While generally satisfied to finish the Six Nations in third place, Ireland Women’s head coach Adam Griggs accepted his team have considerable scope for improvement as they head into the Rugby World Cup qualifiers.
Ireland enjoyed a positive end to the restructured 2021 Championship courtesy of a 25-5 victory over Italy, who are currently ranked fifth in the world.
Although it was difficult for either side to develop a consistent rhythm, tries from Dorothy Wall, Amee-Leigh Murphy Crowe (2) and Cliodhna Moloney ensured the hosts were convincing winners.
Speaking afterwards, Griggs said: “We can always do more and I think that really sums up today’s game as well. There was bits and pieces of the game where we were really sharp and sometimes it was our basic handling let us down.
“That’s where we’ve got to grow as a team. We’re speaking a lot about ball control and we were able to get our tries when we held onto the ball and looked after it. That’s where this game is going.
“You dictate the speed of play and the tempo when you have that ball. We’ve just got to keep getting better at that as well.
“We’re absolutely happy that we finished third, but again the beauty of it is we know there’s more in us. We’re obviously going to have a World Cup qualifying tournament to come at some stage next season and that’s going to be really important.
“This block of games have been really valuable to us. You can do all the camps you like, but to get Test matches in, and also go back-to-back-to-back and really back up the physical side of Test match rugby, is really good for us.”
Following a lengthy build-up period that saw the squad taking part in over 20 training camps and more than 60 pitch sessions, Ireland played three Test matches in just 14 days.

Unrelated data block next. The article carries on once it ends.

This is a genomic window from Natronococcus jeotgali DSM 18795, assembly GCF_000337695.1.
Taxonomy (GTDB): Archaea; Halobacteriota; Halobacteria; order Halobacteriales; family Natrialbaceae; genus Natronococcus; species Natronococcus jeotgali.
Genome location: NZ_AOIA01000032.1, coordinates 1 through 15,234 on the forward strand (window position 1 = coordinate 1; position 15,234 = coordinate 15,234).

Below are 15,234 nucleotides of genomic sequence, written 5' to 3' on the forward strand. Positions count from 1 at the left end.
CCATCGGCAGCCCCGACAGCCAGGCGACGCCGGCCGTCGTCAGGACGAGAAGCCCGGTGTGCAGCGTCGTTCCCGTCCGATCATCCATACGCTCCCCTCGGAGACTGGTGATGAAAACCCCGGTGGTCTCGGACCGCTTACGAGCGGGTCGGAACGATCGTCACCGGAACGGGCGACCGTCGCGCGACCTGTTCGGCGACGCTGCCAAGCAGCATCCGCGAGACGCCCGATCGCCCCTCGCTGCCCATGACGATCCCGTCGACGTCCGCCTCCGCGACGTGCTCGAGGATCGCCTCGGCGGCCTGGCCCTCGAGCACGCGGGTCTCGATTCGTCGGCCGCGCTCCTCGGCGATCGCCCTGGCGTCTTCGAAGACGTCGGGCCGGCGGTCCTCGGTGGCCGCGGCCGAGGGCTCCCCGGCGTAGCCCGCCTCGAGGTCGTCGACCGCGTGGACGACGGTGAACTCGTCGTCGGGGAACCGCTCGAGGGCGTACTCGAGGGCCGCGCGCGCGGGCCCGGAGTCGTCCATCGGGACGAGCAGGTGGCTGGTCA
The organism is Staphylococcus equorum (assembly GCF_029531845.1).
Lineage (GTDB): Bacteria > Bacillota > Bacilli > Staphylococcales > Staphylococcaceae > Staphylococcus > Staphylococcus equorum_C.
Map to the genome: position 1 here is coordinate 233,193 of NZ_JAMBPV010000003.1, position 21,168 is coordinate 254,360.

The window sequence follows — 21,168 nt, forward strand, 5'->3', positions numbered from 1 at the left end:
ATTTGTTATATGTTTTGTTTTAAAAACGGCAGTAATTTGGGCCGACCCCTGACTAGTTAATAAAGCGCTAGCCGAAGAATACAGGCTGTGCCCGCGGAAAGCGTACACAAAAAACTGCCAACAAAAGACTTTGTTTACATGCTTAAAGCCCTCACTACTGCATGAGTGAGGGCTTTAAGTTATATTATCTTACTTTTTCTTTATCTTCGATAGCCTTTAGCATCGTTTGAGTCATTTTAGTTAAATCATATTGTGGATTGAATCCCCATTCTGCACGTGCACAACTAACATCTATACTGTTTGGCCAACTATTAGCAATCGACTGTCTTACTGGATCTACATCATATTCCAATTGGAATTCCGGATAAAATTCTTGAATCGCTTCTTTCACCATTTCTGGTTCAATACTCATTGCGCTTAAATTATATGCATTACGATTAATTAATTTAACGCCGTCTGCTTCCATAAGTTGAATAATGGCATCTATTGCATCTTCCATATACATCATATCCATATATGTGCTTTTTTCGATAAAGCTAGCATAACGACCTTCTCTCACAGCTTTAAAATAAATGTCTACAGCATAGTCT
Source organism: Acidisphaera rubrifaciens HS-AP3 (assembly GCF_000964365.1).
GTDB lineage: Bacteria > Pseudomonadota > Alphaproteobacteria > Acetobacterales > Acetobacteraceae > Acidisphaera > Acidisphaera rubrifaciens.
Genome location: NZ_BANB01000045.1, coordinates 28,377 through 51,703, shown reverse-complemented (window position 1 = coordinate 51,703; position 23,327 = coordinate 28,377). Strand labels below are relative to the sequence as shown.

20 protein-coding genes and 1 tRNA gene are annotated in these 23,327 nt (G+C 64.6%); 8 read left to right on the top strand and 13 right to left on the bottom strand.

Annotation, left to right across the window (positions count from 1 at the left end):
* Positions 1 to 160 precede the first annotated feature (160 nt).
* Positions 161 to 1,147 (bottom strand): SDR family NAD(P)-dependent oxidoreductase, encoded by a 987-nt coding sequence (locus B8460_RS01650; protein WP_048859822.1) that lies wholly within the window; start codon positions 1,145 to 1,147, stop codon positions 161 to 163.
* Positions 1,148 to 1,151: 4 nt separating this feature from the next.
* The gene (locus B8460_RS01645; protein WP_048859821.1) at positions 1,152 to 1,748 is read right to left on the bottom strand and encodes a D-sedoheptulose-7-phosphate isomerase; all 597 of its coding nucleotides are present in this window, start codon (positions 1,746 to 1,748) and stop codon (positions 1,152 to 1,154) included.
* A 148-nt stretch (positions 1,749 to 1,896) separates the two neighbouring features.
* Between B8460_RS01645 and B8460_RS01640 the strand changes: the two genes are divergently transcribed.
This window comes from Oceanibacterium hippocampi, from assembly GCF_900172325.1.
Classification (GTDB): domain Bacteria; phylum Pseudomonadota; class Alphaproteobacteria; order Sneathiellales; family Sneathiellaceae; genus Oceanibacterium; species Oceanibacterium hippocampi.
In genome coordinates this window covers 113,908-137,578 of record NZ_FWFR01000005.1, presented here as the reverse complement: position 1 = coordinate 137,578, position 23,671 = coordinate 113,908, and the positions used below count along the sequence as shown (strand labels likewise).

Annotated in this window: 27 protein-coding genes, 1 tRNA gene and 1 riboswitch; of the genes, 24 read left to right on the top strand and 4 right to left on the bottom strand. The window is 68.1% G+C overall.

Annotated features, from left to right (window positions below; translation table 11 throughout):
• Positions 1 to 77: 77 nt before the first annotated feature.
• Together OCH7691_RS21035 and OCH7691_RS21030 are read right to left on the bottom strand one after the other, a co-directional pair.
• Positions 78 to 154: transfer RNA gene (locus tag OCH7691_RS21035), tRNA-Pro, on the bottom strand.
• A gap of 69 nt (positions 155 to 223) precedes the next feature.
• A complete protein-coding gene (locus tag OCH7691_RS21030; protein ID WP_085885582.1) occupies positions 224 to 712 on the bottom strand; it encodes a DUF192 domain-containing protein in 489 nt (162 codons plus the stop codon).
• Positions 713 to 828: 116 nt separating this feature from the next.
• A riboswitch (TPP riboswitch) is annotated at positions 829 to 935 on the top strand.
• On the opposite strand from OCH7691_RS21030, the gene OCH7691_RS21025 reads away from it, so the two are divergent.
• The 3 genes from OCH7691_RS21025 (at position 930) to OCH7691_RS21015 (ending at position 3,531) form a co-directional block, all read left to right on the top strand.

During this short space of time, they were able to learn things as a group that would not have been possible just in a training setting at the IRFU’s High Performance Centre.
I think the biggest thing is we always need to remember there’s two teams on a field. They’re going to have opportunities and put you under pressure as much as you’re trying to do the same to them.
“In training, you just can’t manage to replicate that. Certainly with the physicality. I think if we look at the three games overall, the game management and our rugby IQ is something we’ve got to keep improving on.
“That’s definitely going to come with the game-time. I think that’s probably where we’ve seen moments where we’ve struggled. Just because, as I say, there’s another team in the game. They have good patches, like we try to as well.”
One player who really stood out for Ireland on Saturday was Sevens star Stacey Flood. A younger sister of former international Kim Flood, she was making her first start as a 15s international, having previously appeared off the bench against both Wales and France.
The 24-year-old Dubliner delivered a player-of-the-match performance in the number 10 jersey, kicking five points as well as largely dictating the flow of Ireland’s best attacking moves.
A regular face on the World Sevens circuit in recent years, Griggs is thrilled to have her in the 15s system at the moment and believes she can become even better over time.
“I think you saw today, when Stacey is on the ball and she has time, she’s very dangerous to attack,” noted the New Zealander, who is in his fourth year as national head coach.
“On the other side, I think she got three or four turnovers and that comes from playing on the World Series and playing against quality players. She’s got a physical edge to her as well
“Again, I know she’ll get better and better. The thing with Stacey is, she’s very coachable. You can give her instructions and tips, and she’s able to go and physically do them. That’s something that makes my job a lot easier.”
The Ireland squad will now be given a well-earned break from international duties, before reassembling six weeks from now.
The one area Griggs will be looking for his players to work on between now and then is around their core skills, something he hopes that can be fine-tuned by the time they do get back together. He added:
You can’t underestimate good passing out in front of players, obviously being able to take a ball in. Making sure you make your one-on-one tackles, you’re accurate at your breakdown and clean out.
“It’s all those core skills that we need. Then when we come back together, we add that into the collective and if every player in the squad comes with that level of core skills again, then we can start to push on as a whole collective group.”